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Real Estate

GTA home buyers and sellers are overpaying by thousands

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GTA home buyers and sellers are overpaying by thousands

Home buyers and sellers in the GTA have been stuck with an outdated model for decades, one that is costing customers thousands of unnecessary dollars.

Over the past decade, home prices have increased dramatically, meaning that agent commissions have also increased. Yet an agent’s workload hasn’t increased at all; in fact, new technology and access to online information have made buying and selling homes easier than ever.

As it stands, someone selling a home for $1 million is paying out $50,000 in commissions—more than a year’s salary for many people.

Fortunately, a number of fresh alternatives are emerging. In recent weeks, a deluge of new players have entered the GTA residential real estate market, promising to shake up a stagnant industry.

But not all disruptors are created equal, and consumers must pay close attention to what’s being offered to ensure they make the right choices to suit their needs.

All inclusive services and fair, transparent fees

Justo Inc., Brokerage was the first to disrupt the housing market with a focus on fairness and transparency. The Canadian-owned company offers low listing fees for sellers and large cashback returns for buyers.

Sellers working with a Justo agent pay only 50 per cent of the standard listing fee (typically 2.5 per cent) taken by most brokers. When Justo represents a buyer, they split the commission paid by the seller 50-50, giving the buyer thousands in cashback.

“We feel Canadians deserve better service and reasonable fees, and we’ve clearly hit on something with our new model, because demand is even stronger than we anticipated,” says Daphne de Groot, CEO and co-founder of Justo. “It’s only a matter of time before the rest of the industry starts to adjust its pricing, but those getting into the market now should really consider what we’re offering. Otherwise, they stand to lose a lot of money.”

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GTA home buyers and sellers are overpaying by thousands

Justo also bundles in extra services at no additional cost. Sellers get free staging, 3-D virtual tours, professional photography and enhanced advertising for their listings, while buyers receive free home inspections and lawyer services. Best of all, Justo customers are under no obligation and can change agents at any time.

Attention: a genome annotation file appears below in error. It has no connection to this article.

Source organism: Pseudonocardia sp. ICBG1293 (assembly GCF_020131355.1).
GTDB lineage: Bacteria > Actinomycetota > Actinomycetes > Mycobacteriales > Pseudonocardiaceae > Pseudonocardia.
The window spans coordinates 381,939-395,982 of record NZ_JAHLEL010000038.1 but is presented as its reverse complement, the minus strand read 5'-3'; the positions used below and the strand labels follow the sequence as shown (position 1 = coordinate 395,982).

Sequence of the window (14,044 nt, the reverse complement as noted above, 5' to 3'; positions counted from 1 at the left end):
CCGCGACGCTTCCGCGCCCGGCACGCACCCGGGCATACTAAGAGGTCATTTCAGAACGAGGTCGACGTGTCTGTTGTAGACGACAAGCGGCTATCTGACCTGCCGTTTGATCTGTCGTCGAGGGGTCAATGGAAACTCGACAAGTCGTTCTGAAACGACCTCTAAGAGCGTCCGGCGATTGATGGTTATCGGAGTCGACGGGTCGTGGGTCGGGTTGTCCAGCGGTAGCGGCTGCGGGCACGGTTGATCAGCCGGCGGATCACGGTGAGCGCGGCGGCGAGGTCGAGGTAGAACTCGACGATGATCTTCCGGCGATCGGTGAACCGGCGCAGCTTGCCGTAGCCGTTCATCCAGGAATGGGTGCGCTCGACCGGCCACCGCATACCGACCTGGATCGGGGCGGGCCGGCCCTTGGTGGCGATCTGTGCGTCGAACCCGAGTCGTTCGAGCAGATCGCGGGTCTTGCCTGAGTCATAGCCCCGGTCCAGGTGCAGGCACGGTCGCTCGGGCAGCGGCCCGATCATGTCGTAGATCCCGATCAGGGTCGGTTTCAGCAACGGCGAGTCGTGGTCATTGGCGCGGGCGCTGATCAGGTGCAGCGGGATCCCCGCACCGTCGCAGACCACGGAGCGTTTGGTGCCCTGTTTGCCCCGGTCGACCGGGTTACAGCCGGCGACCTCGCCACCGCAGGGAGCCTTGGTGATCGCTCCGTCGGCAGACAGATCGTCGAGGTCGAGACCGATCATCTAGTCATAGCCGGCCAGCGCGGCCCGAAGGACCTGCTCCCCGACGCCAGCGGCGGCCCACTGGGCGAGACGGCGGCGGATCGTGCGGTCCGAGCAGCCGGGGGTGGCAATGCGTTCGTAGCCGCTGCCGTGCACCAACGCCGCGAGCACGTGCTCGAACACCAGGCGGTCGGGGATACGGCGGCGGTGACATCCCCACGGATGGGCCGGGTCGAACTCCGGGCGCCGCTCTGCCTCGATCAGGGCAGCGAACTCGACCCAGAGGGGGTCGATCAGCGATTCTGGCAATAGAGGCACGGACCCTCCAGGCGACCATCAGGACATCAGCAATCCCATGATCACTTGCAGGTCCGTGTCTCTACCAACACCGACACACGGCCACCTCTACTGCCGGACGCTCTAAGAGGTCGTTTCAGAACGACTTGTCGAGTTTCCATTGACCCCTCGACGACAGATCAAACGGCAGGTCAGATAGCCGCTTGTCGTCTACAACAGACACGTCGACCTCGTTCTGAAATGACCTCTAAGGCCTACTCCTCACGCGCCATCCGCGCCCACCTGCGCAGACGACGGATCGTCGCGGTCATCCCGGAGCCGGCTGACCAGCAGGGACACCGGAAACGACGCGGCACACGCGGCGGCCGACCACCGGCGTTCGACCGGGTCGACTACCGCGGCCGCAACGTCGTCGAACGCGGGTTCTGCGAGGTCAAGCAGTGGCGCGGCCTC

Justo has also just launched a new program for those seeking to purchase pre-construction condominiums, beginning by partnering with CentreCourt Developments on their Transit City 4 project. Following their success in the resale market, Justo is now applying the same cashback model to new construction homes by splitting their commission (typically 4 per cent of the unit cost) with buyers 50-50.

Justo’s website lets visitors view all MLS listings and immediately see the cashback amount they can expect for each property.

GTA home buyers and sellers are overpaying by thousands

Other options

The most recent entry into the Canadian market is U.S.-based Redfin, which offers low listing rates for sellers—between 1 per cent and 1.5 per cent, depending in the market—and some cashback incentives for buyers.

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Like with Justo, Redfin agents are compensated in part based on client satisfaction, ensuring superior customer service throughout the transaction process.

U.K.-based Purplebricks is an option for sellers seeking to list on their own, offering assistance and guidance for a flat, upfront fee, usually around $3,000.

There’s also good news in the mortgage space. Start-ups like Homewise are making it easier than ever to save money on a mortgage. They offer a simple online application, then negotiate with clients to provide several options.

GTA home buyers and sellers are overpaying by thousands

Next-generation brokers are putting customers first

These new players are flipping the traditional client-agent relationship on its head, giving buyers and sellers better customer service than big legacy firms.

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There’s a lot to learn about these new options. As with other markets that have been disrupted by companies like Amazon or Uber, some consumers will embrace this trend right away, while others will need more time to adjust. But don’t wait too long—early adopters in the residential real estate market now have more power than ever before.

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